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 Introduction
 Reasons for banks requiring liquidity
 Capital Adequacy
 Financial Institutions that Failed in Recent
 Conclusion
 The need to be able to cover withdrawal of funds
by customers.

 To meet inter-bank indebtedness, which may

arise on day-to-day basis following the payment
clearing process;

 To be able to meet unforeseen borrowing requests

from customers.

 To be able to cope with interruptions to their

normal cash flow.
 The capital of a commercial bank may be
defined as the value of its net assets. (That is
total assets less total liabilities). The capital
base normally comprises the bank’s share
capital, various forms of accumulated capital
reserves and certain types of sub-ordinated
loan stock.
 The capital base of a bank is vital for the
protection of its creditors (its depositors) and
hence for the maintenance of general
confidence in its operations and the under-
pinning of its long-term stability and growth.
 Bank for Housing and Construction

 Ghana Cooperative Bank

Lehman Brothers, a 158-year old investment bank
collapsed because it had assumed risks several
multiple times over its capital base, and had
run out of liquidity.
Lehman was the biggest corporate bankruptcy in
history in terms of assets (it held $639 billion of
 Lehman’s high degree of leverage made it
precariously vulnerable to market conditions.
For example, in 2007 the ratio of its total assets
to shareholders equity was 31.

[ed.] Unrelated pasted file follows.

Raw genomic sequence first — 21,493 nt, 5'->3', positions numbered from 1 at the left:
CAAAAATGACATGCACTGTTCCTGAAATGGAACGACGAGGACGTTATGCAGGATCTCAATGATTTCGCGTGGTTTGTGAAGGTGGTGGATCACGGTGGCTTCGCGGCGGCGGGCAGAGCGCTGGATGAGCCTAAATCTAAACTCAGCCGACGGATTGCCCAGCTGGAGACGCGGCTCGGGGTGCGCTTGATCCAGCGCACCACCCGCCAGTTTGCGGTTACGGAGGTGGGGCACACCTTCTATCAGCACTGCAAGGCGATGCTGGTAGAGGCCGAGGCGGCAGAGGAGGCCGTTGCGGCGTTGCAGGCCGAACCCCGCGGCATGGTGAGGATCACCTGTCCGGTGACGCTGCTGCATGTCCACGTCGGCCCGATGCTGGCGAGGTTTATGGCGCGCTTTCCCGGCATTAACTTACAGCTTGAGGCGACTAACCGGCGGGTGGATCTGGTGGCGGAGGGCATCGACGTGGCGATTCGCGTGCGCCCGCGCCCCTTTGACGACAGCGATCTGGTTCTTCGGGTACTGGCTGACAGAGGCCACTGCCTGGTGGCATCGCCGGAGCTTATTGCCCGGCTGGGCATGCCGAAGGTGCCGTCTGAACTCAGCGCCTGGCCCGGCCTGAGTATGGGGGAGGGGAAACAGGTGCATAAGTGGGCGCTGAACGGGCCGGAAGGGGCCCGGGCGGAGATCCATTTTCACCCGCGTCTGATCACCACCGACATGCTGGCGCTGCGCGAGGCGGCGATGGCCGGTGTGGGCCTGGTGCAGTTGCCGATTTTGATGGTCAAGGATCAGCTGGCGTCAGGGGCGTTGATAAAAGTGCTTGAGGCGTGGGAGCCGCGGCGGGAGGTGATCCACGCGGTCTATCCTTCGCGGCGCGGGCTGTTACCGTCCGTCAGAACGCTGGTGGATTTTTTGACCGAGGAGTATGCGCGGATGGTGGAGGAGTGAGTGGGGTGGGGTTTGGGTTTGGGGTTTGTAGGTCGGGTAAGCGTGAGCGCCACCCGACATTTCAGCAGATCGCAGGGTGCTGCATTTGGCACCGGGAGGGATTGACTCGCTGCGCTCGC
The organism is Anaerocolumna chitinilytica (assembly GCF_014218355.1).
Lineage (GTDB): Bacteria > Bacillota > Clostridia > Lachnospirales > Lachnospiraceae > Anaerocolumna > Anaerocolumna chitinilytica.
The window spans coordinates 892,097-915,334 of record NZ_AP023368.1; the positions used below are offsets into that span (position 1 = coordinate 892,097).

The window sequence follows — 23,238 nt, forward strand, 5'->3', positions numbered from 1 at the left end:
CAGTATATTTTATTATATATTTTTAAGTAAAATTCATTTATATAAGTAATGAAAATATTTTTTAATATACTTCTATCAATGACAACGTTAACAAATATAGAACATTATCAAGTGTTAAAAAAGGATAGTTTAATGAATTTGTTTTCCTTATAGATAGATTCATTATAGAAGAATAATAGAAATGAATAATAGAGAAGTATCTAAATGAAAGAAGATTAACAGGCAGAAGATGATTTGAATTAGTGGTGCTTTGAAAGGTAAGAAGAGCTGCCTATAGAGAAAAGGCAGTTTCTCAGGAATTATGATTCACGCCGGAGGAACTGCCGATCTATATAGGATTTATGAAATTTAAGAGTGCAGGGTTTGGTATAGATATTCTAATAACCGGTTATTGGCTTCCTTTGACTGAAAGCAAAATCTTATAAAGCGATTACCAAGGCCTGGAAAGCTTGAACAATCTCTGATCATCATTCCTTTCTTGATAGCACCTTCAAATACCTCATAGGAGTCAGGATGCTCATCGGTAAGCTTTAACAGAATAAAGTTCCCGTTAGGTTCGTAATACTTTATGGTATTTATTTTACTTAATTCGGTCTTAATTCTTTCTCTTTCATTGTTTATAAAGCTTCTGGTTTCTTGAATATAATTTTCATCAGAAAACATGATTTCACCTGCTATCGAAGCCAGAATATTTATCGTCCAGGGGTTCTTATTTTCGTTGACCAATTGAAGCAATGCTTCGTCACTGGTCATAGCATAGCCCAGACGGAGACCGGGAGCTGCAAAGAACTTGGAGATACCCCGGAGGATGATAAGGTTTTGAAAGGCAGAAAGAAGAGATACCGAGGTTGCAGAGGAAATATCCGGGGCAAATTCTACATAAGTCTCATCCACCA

 Another US investment bank Merrill Lynch,

had to be bailed out by Bank of America in a
$50 billion rescue bid.

 American Insurance Group (AIG) had to be

rescued with an $85 billion loan because it had
destroyed its capital.
 The Bank of Ghana measures the capital
adequacy of a bank, as a percentage of
the adjusted capital base to its adjusted
asset base, and this should be 10% as
already indicated.

 The importance of capital to a bank is

again given a global impetus by the Basel
II Agreement on capital standards and
relevant EU Directives.
 For example, in order to maintain authorisation to
operate in the UK, and other EU countries, a bank
must hold capital equal in value to at least 8% of
its risk-weighted assets.

 As already indicated, due to the high importance

that regulatory authorities attach to capital
adequacy of a bank, control is more stringent and
banks are statutorily required to submit prudential
returns on a monthly basis, and when they fall
short of the required level, have 90 days to make
up for the deficit or face sanctions in the form of
penalty payments.